The Promotional Products Association International urges Congress to preserve the current safe harbor in Section 530 of the Revenue Act of 1978. If this safe harbor is changed, the long standing practice of treating promotional consultants as independent contractors would likely be harmed as our promotional consultants would be forced to make considerations about questionable application of tax law, their company affiliation and their business practices within the industry. Independent contractors in our industry are independent by choice and according to the law. Altering the safe harbor and not updating the tax code would adversely impact the entire promotional products industry.
Promotional consultants remain independent because they can set their own hours, run a business as their own, decide their own career path, be active in family and community, and pay their own way, among other incentives. These contractors are self-employed even though they may only sell on behalf of only one company. Without the support of a distributor firm essentially acting as a lender to the consultant, the promotional consultants would either have to receive payment from end buyers in advance or have the financial ability to finance the orders themselves. The vast majority of promotional consultants are very small businesses, often sole proprietors, and are unable to self-fund these transactions.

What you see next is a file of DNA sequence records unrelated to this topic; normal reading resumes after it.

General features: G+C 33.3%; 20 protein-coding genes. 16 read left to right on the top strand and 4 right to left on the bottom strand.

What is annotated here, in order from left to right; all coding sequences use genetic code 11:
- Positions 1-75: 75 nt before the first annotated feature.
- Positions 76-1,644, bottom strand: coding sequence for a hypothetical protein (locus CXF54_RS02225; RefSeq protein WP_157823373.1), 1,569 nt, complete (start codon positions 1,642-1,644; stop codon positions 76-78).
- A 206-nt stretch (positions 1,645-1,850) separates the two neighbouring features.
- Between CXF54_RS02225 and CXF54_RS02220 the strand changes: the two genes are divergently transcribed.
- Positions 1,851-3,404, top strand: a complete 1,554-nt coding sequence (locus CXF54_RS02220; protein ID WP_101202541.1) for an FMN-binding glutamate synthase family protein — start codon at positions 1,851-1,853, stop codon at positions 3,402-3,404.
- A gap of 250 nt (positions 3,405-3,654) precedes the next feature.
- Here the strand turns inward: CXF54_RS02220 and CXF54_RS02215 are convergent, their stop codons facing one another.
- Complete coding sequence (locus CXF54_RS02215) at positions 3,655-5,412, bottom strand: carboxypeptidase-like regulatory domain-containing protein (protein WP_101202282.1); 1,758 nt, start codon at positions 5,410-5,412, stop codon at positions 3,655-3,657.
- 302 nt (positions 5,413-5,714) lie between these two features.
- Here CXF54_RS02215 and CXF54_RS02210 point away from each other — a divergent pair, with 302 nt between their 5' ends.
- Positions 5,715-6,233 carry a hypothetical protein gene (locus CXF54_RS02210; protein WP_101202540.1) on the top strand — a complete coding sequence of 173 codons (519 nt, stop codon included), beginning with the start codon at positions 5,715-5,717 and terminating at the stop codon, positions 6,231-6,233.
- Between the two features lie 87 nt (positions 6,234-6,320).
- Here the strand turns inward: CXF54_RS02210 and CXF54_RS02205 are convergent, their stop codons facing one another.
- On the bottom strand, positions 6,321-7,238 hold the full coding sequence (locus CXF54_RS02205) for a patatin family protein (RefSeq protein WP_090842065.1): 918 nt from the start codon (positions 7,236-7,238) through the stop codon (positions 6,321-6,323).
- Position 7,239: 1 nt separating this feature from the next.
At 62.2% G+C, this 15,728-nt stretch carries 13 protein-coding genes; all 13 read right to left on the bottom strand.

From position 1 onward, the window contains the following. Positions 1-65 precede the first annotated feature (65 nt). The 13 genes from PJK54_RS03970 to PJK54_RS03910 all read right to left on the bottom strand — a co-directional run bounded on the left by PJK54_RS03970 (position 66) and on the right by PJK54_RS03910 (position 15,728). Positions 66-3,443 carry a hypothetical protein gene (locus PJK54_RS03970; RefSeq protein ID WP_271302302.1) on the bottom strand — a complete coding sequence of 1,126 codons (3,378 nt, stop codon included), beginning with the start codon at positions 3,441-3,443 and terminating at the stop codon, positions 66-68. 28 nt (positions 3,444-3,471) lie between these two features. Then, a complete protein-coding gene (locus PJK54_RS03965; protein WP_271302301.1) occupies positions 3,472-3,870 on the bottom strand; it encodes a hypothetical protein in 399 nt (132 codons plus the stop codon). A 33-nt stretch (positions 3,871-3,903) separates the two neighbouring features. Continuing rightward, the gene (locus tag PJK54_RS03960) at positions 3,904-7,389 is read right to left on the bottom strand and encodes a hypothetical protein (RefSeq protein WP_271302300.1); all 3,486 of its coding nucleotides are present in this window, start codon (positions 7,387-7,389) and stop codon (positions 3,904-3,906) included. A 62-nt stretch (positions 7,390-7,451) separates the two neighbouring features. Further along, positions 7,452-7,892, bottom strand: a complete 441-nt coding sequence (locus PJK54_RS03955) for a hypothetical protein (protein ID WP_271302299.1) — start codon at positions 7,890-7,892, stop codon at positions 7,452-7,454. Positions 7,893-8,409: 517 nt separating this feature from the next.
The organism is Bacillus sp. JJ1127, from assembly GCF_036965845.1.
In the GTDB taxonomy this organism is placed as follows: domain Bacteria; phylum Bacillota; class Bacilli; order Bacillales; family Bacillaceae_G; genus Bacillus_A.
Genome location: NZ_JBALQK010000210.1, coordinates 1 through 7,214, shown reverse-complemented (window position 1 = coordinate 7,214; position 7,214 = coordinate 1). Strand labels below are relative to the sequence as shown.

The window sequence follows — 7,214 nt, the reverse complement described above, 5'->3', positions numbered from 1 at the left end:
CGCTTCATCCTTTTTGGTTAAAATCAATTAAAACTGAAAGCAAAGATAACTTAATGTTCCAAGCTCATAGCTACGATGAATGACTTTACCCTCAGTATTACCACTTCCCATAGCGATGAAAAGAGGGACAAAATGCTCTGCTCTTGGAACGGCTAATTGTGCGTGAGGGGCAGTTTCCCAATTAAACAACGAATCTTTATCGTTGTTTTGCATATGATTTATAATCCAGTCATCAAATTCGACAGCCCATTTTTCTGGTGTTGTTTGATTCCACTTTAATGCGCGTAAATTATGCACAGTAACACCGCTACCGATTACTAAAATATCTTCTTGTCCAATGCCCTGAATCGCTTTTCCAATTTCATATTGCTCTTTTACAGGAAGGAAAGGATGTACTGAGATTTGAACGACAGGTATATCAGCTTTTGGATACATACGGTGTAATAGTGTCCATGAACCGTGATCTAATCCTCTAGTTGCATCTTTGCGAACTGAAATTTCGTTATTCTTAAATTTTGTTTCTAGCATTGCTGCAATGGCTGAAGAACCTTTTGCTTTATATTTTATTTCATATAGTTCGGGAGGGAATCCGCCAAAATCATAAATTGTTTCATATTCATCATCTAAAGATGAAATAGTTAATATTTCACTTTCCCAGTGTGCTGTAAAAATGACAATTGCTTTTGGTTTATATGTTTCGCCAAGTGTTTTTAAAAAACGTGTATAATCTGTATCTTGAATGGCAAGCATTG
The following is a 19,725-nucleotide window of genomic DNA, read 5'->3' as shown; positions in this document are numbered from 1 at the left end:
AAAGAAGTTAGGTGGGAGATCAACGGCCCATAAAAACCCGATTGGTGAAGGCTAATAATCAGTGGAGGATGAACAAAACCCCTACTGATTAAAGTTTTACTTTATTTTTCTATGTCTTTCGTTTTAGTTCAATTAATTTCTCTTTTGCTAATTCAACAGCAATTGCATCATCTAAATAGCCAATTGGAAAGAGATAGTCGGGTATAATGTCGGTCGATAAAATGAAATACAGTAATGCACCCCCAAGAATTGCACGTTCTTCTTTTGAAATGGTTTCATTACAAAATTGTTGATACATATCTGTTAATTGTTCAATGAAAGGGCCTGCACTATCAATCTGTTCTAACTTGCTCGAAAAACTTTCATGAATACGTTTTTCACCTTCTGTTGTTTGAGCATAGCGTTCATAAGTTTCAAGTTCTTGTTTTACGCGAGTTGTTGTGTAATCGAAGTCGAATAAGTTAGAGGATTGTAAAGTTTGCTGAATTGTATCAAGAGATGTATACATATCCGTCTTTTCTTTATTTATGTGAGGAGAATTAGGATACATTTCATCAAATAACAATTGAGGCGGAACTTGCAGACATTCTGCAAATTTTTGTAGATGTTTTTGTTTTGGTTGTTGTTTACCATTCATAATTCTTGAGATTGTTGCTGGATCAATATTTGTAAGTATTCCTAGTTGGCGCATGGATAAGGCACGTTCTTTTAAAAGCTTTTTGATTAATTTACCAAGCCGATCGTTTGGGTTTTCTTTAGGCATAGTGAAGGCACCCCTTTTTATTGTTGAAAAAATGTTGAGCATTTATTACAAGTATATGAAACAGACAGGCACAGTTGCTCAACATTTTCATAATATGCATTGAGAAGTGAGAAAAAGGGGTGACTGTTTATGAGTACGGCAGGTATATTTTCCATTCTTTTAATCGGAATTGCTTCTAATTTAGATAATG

The ability to process orders through a single distributor company transfers much of the financial risk from the promotional consultant to the distributor, thus lowering the barriers to entry for promotional consultants to become economically viable. Unfortunately, under IRS interpretations, that financial dependence on a single control point is considered an indicator of employee status, which if applied would have significant impact on these independent consultants.
If one believes that promotional consultants are independent contractors, notwithstanding this particular economic characteristic, then for the same reasons, promotional consultants need to be recognized as having a unique status that is not measurable under common law principles and that would provide appropriate clarity of law for this significant segment of independent contractors. Fortunately, Congress has already recognized so-called “direct sellers” as unique businesses in the tax code. PPAI believes the case for the unique circumstances of the independent promotional consultant are clear-cut and should be included with other “direct sellers.”